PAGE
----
By Mao Shan Wang
When I mistakenly asked if Craftholic characters are as mouthless as the epitome of Nippon cuteness Hello Kitty, the brand’s designer Ikuko Yamamoto quickly pointed, unsmiling, to the ‘mouths’ of the two indescribable life-size creatures prancing around us on the third-floor atrium of Raffles City. For a moment, I wished I was mouthless.
Ms Yamamoto was here to participate in the opening of the Craftholic pop-up in Raffles City, which has themed its Yuletide celebrations “The Whims and Wonders of Christmas”. Craftholic may be whimsical but it’s hardly wondrous. Still, its popularity cannot be underestimated. As I left Raffles City that evening, I overheard a loud teenager in the standard, outside-of-school uniform of slip top and shredded denim cut-offs telling her companion, “I already have nine of them. There’s no space on my bed for me to sleep.”
Craftholic’s phenomenal rise is unprecedented. According to the telling of Ros Lee, a Tokyo-based Singaporean product designer behind the ceramic brand Polkaros (available at K+ Curatorial Space at Scotts Square) and photographer who has shot the merchandise of Craftholic’s parent company Accent Corporation, Ms Yamomoto “created a series of characters… that became a big hit in Japan overnight. What was meant to be a print design for a blanket became a series of popular home furnishing characters.”
These characters, recognisable by their basic shapes and nearly expressionless faces, generated massive interest when “a very influential model in Japan” purchased one of them and posted it on her blog page. Her followers went crazy and thronged the Craftholic flagship store to buy the stuffed creatures. In two days, they were sold out. “People were bidding for it online and the prices went berserk!”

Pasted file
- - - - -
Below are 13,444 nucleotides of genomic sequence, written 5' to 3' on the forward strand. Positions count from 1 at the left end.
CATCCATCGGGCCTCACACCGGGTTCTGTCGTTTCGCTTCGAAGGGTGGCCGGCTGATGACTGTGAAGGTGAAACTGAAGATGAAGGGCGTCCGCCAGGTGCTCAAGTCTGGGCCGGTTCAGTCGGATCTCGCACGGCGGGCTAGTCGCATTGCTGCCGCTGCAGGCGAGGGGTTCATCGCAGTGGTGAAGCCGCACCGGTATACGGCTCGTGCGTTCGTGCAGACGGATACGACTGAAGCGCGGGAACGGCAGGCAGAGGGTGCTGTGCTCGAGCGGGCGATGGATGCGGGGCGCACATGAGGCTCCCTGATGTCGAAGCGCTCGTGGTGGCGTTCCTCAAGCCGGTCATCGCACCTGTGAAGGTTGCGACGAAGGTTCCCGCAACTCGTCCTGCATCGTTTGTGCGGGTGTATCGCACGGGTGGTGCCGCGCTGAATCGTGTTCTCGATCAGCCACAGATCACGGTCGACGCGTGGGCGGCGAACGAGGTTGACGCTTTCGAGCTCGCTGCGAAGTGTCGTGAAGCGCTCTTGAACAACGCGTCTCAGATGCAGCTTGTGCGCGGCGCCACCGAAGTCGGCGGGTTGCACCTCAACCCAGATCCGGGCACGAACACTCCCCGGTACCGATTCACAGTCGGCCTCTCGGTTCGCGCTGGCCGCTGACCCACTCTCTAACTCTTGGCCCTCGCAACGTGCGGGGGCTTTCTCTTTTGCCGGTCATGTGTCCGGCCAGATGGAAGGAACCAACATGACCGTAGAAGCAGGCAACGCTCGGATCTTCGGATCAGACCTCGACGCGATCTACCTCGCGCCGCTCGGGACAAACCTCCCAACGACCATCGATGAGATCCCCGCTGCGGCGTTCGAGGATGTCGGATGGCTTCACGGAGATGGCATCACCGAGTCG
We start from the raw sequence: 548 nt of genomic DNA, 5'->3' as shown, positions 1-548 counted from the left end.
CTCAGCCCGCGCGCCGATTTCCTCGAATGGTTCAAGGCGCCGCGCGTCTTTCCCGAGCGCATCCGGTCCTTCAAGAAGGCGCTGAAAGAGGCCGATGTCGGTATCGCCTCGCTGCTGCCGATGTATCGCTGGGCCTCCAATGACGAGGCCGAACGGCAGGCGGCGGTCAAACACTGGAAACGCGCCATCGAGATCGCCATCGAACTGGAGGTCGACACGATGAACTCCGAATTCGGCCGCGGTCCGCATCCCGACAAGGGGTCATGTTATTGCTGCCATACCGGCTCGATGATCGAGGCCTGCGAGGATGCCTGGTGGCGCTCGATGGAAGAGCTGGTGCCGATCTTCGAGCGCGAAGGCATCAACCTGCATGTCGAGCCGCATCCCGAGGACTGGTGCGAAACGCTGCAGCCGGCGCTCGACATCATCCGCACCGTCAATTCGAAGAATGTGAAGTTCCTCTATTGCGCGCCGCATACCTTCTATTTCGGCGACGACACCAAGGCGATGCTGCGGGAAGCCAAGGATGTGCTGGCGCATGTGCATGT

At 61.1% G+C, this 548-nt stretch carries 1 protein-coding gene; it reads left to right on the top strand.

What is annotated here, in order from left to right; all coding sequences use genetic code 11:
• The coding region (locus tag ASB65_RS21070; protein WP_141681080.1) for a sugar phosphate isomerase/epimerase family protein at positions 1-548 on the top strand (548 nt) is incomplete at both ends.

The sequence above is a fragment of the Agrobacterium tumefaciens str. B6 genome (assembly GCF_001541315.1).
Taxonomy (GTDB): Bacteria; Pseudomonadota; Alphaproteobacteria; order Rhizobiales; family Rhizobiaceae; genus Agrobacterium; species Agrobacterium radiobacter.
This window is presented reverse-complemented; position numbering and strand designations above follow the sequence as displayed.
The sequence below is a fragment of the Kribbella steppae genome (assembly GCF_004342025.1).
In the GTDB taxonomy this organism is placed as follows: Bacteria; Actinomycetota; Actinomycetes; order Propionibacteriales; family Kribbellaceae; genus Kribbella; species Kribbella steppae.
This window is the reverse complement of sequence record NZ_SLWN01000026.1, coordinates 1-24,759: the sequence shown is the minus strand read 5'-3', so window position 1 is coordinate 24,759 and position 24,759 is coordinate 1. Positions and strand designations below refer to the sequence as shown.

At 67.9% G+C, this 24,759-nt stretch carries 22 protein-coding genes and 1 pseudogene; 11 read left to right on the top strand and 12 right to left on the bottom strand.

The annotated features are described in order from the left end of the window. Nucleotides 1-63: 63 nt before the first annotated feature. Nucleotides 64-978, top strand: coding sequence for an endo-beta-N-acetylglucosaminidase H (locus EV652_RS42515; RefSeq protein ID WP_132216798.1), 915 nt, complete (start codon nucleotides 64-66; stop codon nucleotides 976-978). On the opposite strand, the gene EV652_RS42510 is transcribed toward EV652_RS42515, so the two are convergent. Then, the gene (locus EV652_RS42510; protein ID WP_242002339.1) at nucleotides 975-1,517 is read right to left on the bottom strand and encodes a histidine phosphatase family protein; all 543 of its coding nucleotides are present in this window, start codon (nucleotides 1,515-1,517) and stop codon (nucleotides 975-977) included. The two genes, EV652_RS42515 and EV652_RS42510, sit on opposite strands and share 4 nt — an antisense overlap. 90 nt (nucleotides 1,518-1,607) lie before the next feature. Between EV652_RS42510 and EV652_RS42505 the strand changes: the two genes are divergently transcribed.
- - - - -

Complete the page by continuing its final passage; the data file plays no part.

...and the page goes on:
Ms Yamomoto was less fervent in her version of what led to the birth of Craftholic. Through an interpreter, she said that she’s always been interested in designing and craft. I asked her if this has any similarity to a rag doll in terms of how it came about, and she said she does not know what a rag doll is. Her interpreter whipped out a smartphone and Googled it. She was shown a picture of a rag doll and she said, “no.”
I then wondered what accounts for Craftholic’s popularity and her reply sounded totally blasé: “Because it’s simple and fashionable and it can fit any interior and lifestyle.” Are women more impartial to kawaii than men? “Both men and women can accept it.” What’s fashionable about Craftholic? “For example, every season, we have different pattern; every season we launch a new collection.”
Seasonal collections, thus, give Craftholic edge over, say, Hello Kitty and co, but do people buy dolls the way they buy clothes: with seasonal needs and quirks. That question, I kept to myself, fearing I would have digressed. Instead, I asked her if she has considered making a film of her motley characters (at the same time remembering seeing paper cut-outs of the Craftholic family). Ms Yamamoto smiled for the first time, visibly lightening up.
“I have never thought of it,” she said, betraying a mere hint of amusement. Bent on pursuing the Studio Ghibli track since the two prancing persons-in-a-doll-suit on the grounds of the pop-up store showed the character’s potential as action figures, I asked her who she’ll pick to direct a Craftholic movie if one were in the offing. “No one in particular,” she replied, and then added that it would probably be a female director since “anime is dominated by men.”
Fortunately, the world of Craftholic, as Ms Yamamoto said earlier, shows no gender divide. The characters themselves, too, seem genderless although their flatness is, to me, oddly masculine. Some people call Craftholic “hug cushions” even when you’d think that huggable means fully-formed. To me, they’re pillows given arms and legs and facial features, and they remind me of a no-particular-use teddy bear that was given to me when I was a child. It was in the shape of the traditional English teddy; even the colour was traditional, but it was unbelievably flat, and it went by the unsurprising name Pancake.
Flatness is also thinness, which may explain Craftholic’s appeal among young women. Craftholic characters are rather flaccid too, which, could downplay potential sexuality that may be ascribed to the creatures, even when, unendowed, the likelihood is diminished. The tameness can, therefore, be made to appeal to all age groups, and can spawn applications beyond zakka goods (a uniquely Japanese reference to those that enhance one’s home and life). Girls in Japan are reported to sport their favourite Craftholic character (or characters) on their nails. As we know, the Japanese can make kawaii go very far.
Craftholic pop-up store is at Raffles City Level 3 Atrium till 27 December. Photos by Zhao Xiangji